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Lecture to dispel vaccination myths

A vaccine expert is to discuss the myths and realities of vaccination at a public forum next week.

Kristen Feemster, the director of research for the Vaccine Education Centre at the Children's Hospital of Philadelphia, said she hoped her talk would help people make better decisions about vaccination.

She added: “There is a lot of misinformation out there and it is really important that parents get accurate information.”

Dr Feemster, who is also medical director of the Philadelphia Department of Health with responsibility for immunisation programmes and acute communicable disease, said to tackle reluctance to vaccinate, it was important to know what the concerns were and to be able to give accurate information to help build trust and confidence.

She added: “I hope to be able to do that during our visit.”

Dr Feemster was invited to Bermuda by the Department of Health.

She said parents were often concerned about the safety of vaccines, lacked trust or thought vaccines were not needed because the diseases they protected against were not a threat.

Dr Feemster advised that parents with concerns or questions should always speak to their doctors.

She explained that with a lot of vaccine-preventable diseases almost unknown in many countries, people did not see the need for immunisation.

She said: “We don't see the benefits as much because we don't see the diseases as before.”

But she warned that a failure to immunise children, diseases that had been held in check could make a comeback.

She pointed out that measles had been eliminated in the United States, but had returned among unvaccinated people.

Dr Feemster said: “It's important to remember that vaccines are really important as a prevention tool.

“They protect you, they protect your child from getting very sick, and they protect the community.”

She added there were short-term effects such as redness, soreness and fever when children were vaccinated, but that there was no evidence to link conditions such as autism to vaccination.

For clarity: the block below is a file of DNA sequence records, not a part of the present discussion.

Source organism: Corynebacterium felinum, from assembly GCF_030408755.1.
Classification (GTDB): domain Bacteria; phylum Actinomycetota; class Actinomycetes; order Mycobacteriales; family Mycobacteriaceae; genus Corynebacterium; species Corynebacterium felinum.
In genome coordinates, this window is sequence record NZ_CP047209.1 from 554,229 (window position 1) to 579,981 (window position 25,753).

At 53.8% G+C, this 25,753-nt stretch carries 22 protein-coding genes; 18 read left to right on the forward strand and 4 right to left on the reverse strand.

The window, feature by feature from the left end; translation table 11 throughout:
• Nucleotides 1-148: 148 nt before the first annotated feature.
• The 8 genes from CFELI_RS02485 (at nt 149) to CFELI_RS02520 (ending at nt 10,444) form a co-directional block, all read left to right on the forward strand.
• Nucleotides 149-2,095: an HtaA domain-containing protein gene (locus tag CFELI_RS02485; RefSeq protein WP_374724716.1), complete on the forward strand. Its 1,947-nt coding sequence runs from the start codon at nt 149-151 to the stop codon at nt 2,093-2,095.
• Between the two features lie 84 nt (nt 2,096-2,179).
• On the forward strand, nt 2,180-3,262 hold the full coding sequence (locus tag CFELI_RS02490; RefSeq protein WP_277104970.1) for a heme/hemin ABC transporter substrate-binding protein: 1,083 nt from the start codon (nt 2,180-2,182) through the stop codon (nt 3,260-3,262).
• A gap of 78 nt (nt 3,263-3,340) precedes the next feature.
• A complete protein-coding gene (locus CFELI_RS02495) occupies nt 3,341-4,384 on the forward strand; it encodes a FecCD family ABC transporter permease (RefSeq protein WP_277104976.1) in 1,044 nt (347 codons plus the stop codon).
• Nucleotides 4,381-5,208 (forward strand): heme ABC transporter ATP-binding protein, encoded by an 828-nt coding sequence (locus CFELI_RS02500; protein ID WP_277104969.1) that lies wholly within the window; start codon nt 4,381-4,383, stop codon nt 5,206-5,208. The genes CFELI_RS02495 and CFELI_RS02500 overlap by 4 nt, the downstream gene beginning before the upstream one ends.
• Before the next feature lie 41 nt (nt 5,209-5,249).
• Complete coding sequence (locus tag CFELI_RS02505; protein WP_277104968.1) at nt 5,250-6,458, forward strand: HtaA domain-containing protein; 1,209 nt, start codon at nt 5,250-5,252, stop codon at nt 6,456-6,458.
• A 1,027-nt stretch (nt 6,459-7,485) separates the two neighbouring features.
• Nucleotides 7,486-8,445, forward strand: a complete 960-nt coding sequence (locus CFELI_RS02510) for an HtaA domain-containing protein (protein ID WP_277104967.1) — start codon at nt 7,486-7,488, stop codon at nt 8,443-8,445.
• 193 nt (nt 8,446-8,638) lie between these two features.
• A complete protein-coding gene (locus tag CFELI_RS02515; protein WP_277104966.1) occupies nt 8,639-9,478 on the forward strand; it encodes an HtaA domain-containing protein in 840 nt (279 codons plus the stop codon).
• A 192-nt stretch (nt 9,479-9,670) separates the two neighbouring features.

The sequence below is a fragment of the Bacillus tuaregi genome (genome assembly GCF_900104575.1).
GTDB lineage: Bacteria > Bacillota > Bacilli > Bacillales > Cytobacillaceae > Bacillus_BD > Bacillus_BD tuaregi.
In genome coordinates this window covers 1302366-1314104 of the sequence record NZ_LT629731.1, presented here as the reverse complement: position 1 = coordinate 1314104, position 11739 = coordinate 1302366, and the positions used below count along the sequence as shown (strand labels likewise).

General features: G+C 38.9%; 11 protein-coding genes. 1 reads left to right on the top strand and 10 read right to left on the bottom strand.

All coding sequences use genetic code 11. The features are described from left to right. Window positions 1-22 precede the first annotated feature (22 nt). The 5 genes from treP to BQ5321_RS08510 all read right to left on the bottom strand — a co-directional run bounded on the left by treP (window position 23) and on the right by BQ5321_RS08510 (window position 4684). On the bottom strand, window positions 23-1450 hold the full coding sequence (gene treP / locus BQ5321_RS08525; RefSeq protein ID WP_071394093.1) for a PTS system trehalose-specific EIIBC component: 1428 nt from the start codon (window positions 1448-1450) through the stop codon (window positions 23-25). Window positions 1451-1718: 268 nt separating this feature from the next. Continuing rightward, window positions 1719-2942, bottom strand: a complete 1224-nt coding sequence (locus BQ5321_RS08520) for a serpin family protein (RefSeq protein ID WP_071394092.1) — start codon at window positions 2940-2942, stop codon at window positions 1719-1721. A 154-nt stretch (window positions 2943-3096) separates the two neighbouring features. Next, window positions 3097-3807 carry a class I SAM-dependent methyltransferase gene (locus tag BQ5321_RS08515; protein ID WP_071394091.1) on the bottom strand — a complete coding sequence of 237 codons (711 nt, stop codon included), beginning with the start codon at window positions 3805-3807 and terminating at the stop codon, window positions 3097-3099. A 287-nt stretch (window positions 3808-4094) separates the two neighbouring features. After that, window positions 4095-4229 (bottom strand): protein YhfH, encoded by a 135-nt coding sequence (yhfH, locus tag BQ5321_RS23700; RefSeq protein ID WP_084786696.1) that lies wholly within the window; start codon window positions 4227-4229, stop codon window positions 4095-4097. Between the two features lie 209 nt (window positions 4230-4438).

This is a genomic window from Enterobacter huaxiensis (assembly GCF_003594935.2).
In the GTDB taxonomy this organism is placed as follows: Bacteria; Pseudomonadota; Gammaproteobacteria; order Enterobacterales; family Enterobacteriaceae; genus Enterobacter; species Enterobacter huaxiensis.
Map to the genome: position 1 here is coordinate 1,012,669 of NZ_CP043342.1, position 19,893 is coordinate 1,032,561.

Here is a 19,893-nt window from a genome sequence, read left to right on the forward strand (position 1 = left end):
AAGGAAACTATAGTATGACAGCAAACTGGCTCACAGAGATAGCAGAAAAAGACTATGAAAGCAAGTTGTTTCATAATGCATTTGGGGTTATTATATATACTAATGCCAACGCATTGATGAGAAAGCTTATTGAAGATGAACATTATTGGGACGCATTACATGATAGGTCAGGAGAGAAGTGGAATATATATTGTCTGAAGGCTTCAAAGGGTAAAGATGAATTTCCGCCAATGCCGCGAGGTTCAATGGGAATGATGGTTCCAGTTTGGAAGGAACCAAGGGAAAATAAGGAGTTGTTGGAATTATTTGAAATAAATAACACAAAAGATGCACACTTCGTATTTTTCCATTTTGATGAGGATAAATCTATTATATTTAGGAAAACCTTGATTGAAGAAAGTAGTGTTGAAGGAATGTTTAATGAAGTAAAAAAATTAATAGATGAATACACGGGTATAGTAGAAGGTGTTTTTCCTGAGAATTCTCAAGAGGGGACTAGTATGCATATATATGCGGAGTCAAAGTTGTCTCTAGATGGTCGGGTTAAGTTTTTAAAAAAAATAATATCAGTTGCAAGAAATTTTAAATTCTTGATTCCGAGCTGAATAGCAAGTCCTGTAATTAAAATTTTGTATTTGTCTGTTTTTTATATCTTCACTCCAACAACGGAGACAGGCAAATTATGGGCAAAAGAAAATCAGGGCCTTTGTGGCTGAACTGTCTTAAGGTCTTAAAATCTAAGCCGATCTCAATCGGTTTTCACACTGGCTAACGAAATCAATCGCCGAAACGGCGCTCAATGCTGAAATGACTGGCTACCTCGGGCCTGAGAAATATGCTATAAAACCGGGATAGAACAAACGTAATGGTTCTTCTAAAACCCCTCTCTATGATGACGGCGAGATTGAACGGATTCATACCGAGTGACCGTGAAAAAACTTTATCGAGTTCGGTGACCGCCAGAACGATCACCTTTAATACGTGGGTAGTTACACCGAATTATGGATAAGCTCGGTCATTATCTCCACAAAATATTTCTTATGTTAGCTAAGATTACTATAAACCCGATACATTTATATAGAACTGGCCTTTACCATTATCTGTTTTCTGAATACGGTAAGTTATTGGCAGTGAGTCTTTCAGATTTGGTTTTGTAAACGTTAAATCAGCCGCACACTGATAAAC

Dr Feemster said vaccines had a proven safety record and that they were used to protect children.

She added that some children could die of complications from diseases such as measles, although most recovered.

Dr Feemster said: “We are lucky that we don't see these deaths because we have had successful vaccination. To maintain that, we have to ensure that people are vaccinated.”

Dr Feemster said people who may have missed vaccines could still get them on a “catch-up schedule.”

Kim Wilson, the Minister of Health, warned last month that the country ran the risk of the reintroduction of measles after almost 30 years.

Ms Wilson said the number of young children receiving the measles, mumps and rubella vaccine was below the 95 per cent global target — which left the island vulnerable to outbreaks of disease.

Statistics showed only 87 per cent of children at had received the first dose of the MMR vaccine at 15 months old.

Ms Wilson said: “I implore all young parents in particular to follow the footsteps of your parents and grandparents, who welcomed preventive measures and made Bermuda free from diseases.”

The forum will be held at the St Paul AME Centennial Hall in Hamilton tomorrow at 5.30pm

Dispelling myths: Kristen Feemster Kristen Feemster, director of research for the Vaccine Education Centre at the Children's Hospital of Philadelphia, hopes her talk will help people make better decisions about vaccination (Photograph supplied)

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Published May 06, 2019 at 9:00 am (Updated May 06, 2019 at 8:09 am)

Lecture to dispel vaccination myths

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